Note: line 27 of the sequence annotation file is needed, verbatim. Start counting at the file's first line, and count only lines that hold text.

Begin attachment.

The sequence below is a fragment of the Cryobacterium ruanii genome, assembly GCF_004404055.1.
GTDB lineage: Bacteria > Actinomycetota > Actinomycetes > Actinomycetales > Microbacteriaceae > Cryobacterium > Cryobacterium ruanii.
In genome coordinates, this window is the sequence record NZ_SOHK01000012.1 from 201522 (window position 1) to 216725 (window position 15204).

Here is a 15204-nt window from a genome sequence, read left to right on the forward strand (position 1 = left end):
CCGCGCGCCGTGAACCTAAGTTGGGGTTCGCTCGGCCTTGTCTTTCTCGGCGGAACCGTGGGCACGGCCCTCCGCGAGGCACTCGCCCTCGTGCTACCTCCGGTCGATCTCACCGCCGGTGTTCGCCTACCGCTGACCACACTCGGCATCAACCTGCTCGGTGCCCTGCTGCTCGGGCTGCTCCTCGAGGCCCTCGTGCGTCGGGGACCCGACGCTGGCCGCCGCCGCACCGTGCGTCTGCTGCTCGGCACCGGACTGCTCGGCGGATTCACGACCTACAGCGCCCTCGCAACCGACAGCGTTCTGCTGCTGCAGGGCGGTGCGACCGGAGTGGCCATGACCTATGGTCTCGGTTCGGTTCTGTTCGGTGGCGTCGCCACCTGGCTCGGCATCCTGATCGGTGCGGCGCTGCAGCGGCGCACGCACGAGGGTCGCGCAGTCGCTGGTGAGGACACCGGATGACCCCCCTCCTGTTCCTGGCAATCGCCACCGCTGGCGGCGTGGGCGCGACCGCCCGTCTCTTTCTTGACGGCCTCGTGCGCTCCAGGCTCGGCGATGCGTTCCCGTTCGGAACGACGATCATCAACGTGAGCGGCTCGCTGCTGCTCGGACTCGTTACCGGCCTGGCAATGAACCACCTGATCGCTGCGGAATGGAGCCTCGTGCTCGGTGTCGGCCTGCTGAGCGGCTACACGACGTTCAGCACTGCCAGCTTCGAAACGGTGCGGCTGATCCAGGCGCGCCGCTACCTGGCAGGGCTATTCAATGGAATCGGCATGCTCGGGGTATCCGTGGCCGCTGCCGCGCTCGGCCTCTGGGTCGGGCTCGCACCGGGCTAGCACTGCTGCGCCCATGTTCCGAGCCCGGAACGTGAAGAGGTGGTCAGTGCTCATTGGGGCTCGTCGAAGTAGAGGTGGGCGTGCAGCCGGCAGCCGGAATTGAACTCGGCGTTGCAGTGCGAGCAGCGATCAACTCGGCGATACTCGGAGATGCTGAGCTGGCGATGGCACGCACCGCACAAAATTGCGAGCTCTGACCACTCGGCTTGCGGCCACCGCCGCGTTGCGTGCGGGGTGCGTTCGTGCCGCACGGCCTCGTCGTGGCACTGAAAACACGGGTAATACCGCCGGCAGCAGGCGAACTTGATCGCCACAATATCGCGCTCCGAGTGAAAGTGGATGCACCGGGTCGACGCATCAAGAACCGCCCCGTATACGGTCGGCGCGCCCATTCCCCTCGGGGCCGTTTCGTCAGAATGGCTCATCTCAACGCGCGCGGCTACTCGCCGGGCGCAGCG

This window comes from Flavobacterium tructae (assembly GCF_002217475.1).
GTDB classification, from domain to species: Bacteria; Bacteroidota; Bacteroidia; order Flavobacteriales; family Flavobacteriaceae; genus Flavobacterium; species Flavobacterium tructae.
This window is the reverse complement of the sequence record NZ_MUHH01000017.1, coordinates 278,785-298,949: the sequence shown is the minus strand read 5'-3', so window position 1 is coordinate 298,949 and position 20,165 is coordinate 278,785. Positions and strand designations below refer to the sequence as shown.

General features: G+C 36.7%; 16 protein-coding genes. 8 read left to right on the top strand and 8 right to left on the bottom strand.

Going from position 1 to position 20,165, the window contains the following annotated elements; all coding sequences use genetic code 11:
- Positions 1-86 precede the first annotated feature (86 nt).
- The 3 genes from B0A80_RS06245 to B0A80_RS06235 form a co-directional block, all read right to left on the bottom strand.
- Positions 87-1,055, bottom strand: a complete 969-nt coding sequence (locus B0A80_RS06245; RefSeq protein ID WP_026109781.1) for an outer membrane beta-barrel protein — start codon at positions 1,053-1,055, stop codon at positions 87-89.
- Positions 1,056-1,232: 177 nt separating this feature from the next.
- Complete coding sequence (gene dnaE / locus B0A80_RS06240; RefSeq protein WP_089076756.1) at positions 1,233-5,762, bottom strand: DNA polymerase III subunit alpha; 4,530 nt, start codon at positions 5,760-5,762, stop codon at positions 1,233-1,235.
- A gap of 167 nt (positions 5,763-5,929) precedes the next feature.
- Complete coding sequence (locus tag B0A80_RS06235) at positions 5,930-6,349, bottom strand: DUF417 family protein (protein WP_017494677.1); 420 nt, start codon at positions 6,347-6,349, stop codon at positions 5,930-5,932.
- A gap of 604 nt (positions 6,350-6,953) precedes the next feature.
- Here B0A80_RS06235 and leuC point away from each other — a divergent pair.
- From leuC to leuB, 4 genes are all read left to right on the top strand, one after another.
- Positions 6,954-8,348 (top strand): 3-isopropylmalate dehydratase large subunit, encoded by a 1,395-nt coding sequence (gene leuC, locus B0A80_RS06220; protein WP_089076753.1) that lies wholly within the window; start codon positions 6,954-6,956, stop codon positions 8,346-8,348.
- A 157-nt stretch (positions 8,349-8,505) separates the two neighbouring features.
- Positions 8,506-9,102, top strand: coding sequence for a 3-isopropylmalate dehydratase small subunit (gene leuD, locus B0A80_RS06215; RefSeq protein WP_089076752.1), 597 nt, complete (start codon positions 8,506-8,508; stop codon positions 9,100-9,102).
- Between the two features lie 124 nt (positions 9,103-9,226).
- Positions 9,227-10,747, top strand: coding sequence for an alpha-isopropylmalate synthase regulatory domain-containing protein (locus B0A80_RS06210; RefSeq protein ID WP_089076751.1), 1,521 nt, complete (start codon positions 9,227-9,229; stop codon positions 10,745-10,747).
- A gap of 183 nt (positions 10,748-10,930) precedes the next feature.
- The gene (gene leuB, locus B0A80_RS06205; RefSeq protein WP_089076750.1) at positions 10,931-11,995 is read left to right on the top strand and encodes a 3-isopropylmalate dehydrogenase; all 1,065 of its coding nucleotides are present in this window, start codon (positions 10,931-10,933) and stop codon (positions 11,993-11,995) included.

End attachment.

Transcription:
- The gene (gene leuB, locus B0A80_RS06205; RefSeq protein WP_089076750.1) at positions 10,931-11,995 is read left to right on the top strand and encodes a 3-isopropylmalate dehydrogenase; all 1,065 of its coding nucleotides are present in this window, start codon (positions 10,931-10,933) and stop codon (positions 11,993-11,995) included.